The publicity and the spirit of the election leaked out of headlines and news articles and into people’s everyday lives in devastating ways. It wasn’t even noon yet and I read stories of a girl in a hijab in San Diego who was robbed in a parking garage as her attackers yelled slurs at her. I saw photos of a black woman in the midwest who came back to her parked car to find all kinds of attacks spray painted on its side.

Right on my own campus, that day, I heard reports of some kids running around in blackface. This was only a week after a professor– yeah, a law professor– disrupted the community by doing the same.

These sorts of episodes are what concerned me most about the election. Not the political stuff. People all over the world can adapt and thrive under different models of government. Big. Small. Authoritarian. Libertarian. Strong and weak economies. We’re adaptable.

What gets people killed- what turns people apart and results in catastrophes like apartheid, Aleppo, and Jim Crow, is racism and hatred and attacking other people because of their differences. And it looked like blatant racism was starting to emerge at a national level in a way it hadn’t throughout my lifetime.

My parents lifetime? Sure. But not my lifetime. And I heard enough stories from the past to know it wasn’t a good thing, and that it really needed to change.


It’s easy for me to think that the capital-P problem in our country is political. It turns out that politics is just the most visible stage for the problem. It’s roots are a whole lot deeper than that.

When I watched the red states light up, I suddenly turned into a futurist. I started to think about how the 2018 Congressional elections could gain momentum from the inevitable pendulum swing of public opinion.

I thought about what it meant to win a battle but lose a war. Younger generations seemed to see the lack of civility, the racism, and the hatred in this election more clearly than the older ones, and they’re the ones who will start taking over the voting demographics sooner than we think.

Suddenly, I started to do that thing where I try and solve a problem before I really take the time to digest its significance.

Then there’s the inevitable demographic shift that is coming. Latinos will be the majority ethnicity by my 50th birthday. Even sooner than that is the time when whites will make up less than 50% of the country. And that’s assuming we even talk about race and ethnicity in the same way by then. I doubt it.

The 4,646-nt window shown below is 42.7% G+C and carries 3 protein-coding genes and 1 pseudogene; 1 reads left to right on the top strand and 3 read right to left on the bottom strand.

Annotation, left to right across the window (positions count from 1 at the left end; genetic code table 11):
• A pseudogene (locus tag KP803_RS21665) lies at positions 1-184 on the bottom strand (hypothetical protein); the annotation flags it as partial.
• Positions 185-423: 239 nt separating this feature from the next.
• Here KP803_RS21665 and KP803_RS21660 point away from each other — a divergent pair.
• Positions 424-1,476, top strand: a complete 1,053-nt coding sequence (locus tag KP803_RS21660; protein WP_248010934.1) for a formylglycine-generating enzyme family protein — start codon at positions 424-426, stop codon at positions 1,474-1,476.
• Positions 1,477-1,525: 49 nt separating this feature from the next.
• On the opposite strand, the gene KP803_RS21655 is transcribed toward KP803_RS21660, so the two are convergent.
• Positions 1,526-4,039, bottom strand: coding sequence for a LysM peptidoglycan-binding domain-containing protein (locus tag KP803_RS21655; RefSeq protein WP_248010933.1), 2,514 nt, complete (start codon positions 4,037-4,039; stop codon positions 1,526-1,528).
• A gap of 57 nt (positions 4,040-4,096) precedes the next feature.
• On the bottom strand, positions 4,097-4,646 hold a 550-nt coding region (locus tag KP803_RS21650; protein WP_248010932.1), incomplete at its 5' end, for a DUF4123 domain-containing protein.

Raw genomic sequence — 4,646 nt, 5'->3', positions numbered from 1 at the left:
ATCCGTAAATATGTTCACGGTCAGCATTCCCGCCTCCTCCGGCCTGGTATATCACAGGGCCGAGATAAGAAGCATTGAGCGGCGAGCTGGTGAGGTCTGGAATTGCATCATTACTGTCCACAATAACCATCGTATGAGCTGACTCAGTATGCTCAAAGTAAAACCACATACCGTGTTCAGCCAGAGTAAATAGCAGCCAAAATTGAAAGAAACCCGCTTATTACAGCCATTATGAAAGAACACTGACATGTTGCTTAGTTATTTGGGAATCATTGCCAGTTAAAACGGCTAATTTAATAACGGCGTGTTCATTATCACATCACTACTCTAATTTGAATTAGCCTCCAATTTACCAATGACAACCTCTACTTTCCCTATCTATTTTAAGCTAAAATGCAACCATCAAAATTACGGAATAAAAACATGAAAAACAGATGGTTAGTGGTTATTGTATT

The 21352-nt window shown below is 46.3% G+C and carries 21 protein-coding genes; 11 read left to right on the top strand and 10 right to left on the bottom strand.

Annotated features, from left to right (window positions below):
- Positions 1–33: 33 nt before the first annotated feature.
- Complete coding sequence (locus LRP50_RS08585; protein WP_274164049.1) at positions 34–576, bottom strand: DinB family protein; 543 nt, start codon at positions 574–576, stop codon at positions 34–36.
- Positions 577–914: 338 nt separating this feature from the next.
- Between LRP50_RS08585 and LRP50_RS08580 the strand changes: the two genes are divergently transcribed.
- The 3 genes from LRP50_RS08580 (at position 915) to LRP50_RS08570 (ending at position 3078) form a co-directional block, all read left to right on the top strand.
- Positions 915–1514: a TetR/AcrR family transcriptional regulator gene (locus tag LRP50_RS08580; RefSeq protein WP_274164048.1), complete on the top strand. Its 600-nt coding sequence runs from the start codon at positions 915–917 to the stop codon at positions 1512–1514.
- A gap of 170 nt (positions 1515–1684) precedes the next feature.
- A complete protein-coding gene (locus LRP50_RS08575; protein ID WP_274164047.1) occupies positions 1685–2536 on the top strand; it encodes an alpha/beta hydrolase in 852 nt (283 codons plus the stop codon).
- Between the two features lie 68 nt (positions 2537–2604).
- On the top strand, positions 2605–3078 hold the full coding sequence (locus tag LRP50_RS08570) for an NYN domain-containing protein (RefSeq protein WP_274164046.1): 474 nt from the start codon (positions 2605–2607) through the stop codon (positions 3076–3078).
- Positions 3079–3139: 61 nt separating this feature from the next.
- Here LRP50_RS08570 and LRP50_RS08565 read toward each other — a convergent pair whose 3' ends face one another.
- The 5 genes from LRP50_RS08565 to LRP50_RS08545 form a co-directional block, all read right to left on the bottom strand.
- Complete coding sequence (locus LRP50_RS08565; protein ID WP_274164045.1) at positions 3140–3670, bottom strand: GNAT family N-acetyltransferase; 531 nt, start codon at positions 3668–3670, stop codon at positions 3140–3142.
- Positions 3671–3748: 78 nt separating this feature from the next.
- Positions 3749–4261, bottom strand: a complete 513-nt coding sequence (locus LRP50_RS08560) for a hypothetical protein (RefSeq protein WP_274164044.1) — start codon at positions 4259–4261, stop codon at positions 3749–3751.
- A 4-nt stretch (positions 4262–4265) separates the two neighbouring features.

I started thinking of these different infographics I’d seen. The electoral college map if only minorities voted. If only women voted. If the votes were proportionate to projected demographics in the year 2040. The states were blue. Almost all of them. There was West Virginia, Montana, and then blue everything-else.

Then I stopped myself.

Do I think an election in my lifetime will ever look that one-sided?


Do I even want it to?

No. Not really.

A Democrat takeover would also produce an incredibly flawed system. And we would lose so many of the valuable things conservative minds bring to the table regularly.

The earth is old, and throughout its history we’ve seen rulers rise and fall, systems develop and crumble, and nations that were impossible to defeat eventually collapse. These powers seem imposing, until one day, they just don’t exist anymore.

On the contrary, the virtues of loving your neighbor, praying for your enemy, and rushing out to help the poor live on, no matter how counterintuitive they feel. These are the virtues that have become novelties, and that’s where the real problem lies. They’re what we were designed to thrive off of.



I’ve been listening to Chance the Rapper a lot lately. (And by lately, let’s face it, I mean since June.)

There’s a line from Blessings that always sticks out to me.

Don’t believe in kings, believe in a kingdom. 

As things change in the next few years, and as discourse grows more hostile, I think that mindset is going to be one I’ll have to fight to keep.

At the moment, I want things in our country to change pretty badly. I want people to see the destructive results of spreading hatred, I want people to be willing to examine themselves for racism and bigotry instead of constant defensiveness, and I want respect and civility to guide constructive debates.

At the moment, these hopes feel like long shots, but they’re still hopes.

I get frustrated when people preach a message that totally dismisses politics. It’s partly because people have a lot of feelings wrapped up in politics, and I’ve seen plenty of people who intend to be comforting come across as dismissive.

And while I do agree that God has the last word no matter who wins an election, part of my belief in God includes a redemption of all things. Including the icky, dirty world of politics. And it’s hard to redeem that sphere if you don’t care about it.

Sometimes an indie rapper can speak to me more effectively.

Don’t believe in kings, believe in a kingdom.

The change I hope for isn’t found in a new president or a shift in Congress. It doesn’t look like a red map or a blue map. It doesn’t look like a Supreme Court Justice.

My more liberal friends are right in thinking we need a change of heart that prioritizes the poor and vulnerable. My conservative friends are right in understanding that you can’t legislate morality. And my faith tells me that change happens from the inside out. From the bottom up.

That means for every hour I spent examining government systems for what could be better, I better spend five examining myself.

That means that conversations moving forward aren’t about winning debates, they’re about winning people. Not to a politial party, but to a place of Love.

That means that we all could use a little more Chance the Rapper in our lives.

Are you ready? Are you ready?

Philippe Lazaro2016